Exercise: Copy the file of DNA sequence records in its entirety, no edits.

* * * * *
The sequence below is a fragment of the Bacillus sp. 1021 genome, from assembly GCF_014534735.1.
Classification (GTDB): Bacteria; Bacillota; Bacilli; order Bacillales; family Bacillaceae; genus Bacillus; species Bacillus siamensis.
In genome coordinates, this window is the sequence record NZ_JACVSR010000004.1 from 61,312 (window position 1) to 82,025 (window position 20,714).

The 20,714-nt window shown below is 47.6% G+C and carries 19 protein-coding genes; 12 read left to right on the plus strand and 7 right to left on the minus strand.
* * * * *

The sequence below is a fragment of the Bacillus sp. 1021 genome, from assembly GCF_014534735.1.
Classification (GTDB): Bacteria; Bacillota; Bacilli; order Bacillales; family Bacillaceae; genus Bacillus; species Bacillus siamensis.
In genome coordinates, this window is the sequence record NZ_JACVSR010000004.1 from 61,312 (window position 1) to 82,025 (window position 20,714).

The 20,714-nt window shown below is 47.6% G+C and carries 19 protein-coding genes; 12 read left to right on the plus strand and 7 right to left on the minus strand.